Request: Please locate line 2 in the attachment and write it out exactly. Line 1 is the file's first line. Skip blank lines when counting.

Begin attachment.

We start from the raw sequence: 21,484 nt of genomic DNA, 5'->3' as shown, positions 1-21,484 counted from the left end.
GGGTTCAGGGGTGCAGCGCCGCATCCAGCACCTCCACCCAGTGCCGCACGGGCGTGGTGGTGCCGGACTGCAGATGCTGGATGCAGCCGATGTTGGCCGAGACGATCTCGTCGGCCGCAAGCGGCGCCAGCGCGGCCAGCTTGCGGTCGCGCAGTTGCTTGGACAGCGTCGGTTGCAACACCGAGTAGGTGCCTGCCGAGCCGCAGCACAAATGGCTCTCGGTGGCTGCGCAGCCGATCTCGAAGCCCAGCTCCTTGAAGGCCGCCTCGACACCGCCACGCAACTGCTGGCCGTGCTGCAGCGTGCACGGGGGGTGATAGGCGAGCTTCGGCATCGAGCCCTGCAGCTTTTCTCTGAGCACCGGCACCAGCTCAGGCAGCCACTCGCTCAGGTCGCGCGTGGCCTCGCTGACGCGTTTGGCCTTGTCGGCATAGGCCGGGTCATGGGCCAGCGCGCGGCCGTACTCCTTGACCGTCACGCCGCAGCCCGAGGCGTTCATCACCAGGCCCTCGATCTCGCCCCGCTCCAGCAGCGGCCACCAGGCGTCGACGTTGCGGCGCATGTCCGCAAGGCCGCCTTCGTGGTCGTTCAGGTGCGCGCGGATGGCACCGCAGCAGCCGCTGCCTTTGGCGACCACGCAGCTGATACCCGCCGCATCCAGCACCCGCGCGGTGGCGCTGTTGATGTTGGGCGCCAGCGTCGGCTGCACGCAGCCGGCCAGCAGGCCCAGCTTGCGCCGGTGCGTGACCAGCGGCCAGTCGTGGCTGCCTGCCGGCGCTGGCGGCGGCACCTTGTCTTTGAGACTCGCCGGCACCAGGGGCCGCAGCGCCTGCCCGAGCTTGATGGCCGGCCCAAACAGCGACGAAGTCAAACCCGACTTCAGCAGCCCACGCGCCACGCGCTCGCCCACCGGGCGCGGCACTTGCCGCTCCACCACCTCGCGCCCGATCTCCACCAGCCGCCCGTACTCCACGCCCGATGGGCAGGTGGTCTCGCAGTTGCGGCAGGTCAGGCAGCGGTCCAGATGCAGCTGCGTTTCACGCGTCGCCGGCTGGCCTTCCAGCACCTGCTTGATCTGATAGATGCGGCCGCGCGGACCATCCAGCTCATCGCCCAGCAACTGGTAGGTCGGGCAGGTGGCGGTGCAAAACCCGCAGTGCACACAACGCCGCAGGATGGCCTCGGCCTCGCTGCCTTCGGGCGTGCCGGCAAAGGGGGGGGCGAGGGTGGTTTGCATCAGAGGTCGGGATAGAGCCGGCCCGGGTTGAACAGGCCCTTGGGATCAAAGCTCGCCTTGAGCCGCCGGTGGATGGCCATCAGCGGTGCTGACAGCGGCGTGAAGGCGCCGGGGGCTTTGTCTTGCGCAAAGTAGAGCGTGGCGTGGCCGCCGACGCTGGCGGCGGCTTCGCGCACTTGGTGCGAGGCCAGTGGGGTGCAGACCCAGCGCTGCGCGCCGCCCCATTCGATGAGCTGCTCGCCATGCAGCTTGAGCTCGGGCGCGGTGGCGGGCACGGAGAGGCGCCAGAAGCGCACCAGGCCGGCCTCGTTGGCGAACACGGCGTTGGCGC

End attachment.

GGGTTCAGGGGTGCAGCGCCGCATCCAGCACCTCCACCCAGTGCCGCACGGGCGTGGTGGTGCCGGACTGCAGATGCTGGATGCAGCCGATGTTGGCCGAGACGATCTCGTCGGCCGCAAGCGGCGCCAGCGCGGCCAGCTTGCGGTCGCGCAGTTGCTTGGACAGCGTCGGTTGCAACACCGAGTAGGTGCCTGCCGAGCCGCAGCACAAATGGCTCTCGGTGGCTGCGCAGCCGATCTCGAAGCCCAGCTCCTTGAAGGCCGCCTCGACACCGCCACGCAACTGCTGGCCGTGCTGCAGCGTGCACGGGGGGTGATAGGCGAGCTTCGGCATCGAGCCCTGCAGCTTTTCTCTGAGCACCGGCACCAGCTCAGGCAGCCACTCGCTCAGGTCGCGCGTGGCCTCGCTGACGCGTTTGGCCTTGTCGGCATAGGCCGGGTCATGGGCCAGCGCGCGGCCGTACTCCTTGACCGTCACGCCGCAGCCCGAGGCGTTCATCACCAGGCCCTCGATCTCGCCCCGCTCCAGCAGCGGCCACCAGGCGTCGACGTTGCGGCGCATGTCCGCAAGGCCGCCTTCGTGGTCGTTCAGGTGCGCGCGGATGGCACCGCAGCAGCCGCTGCCTTTGGCGACCACGCAGCTGATACCCGCCGCATCCAGCACCCGCGCGGTGGCGCTGTTGATGTTGGGCGCCAGCGTCGGCTGCACGCAGCCGGCCAGCAGGCCCAGCTTGCGCCGGTGCGTGACCAGCGGCCAGTCGTGGCTGCCTGCCGGCGCTGGCGGCGGCACCTTGTCTTTGAGACTCGCCGGCACCAGGGGCCGCAGCGCCTGCCCGAGCTTGATGGCCGGCCCAAACAGCGACGAAGTCAAACCCGACTTCAGCAGCCCACGCGCCACGCGCTCGCCCACCGGGCGCGGCACTTGCCGCTCCACCACCTCGCGCCCGATCTCCACCAGCCGCCCGTACTCCACGCCCGATGGGCAGGTGGTCTCGCAGTTGCGGCAGGTCAGGCAGCGGTCCAGATGCAGCTGCGTTTCACGCGTCGCCGGCTGGCCTTCCAGCACCTGCTTGATCTGATAGATGCGGCCGCGCGGACCATCCAGCTCATCGCCCAGCAACTGGTAGGTCGGGCAGGTGGCGGTGCAAAACCCGCAGTGCACACAACGCCGCAGGATGGCCTCGGCCTCGCTGCCTTCGGGCGTGCCGGCAAAGGGGGGGGCGAGGGTGGTTTGCATCAGAGGTCGGGATAGAGCCGGCCCGGGTTGAACAGGCCCTTGGGATCAAAGCTCGCCTTGAGCCGCCGGTGGATGGCCATCAGCGGTGCTGACAGCGGCGTGAAGGCGCCGGGGGCTTTGTCTTGCGCAAAGTAGAGCGTGGCGTGGCCGCCGACGCTGGCGGCGGCTTCGCGCACTTGGTGCGAGGCCAGTGGGGTGCAGACCCAGCGCTGCGCGCCGCCCCATTCGATGAGCTGCTCGCCATGCAGCTTGAGCTCGGGCGCGGTGGCGGGCACGGAGAGGCGCCAGAAGCGCACCAGGCCGGCCTCGTTGGCGAACACGGCGTTGGCGC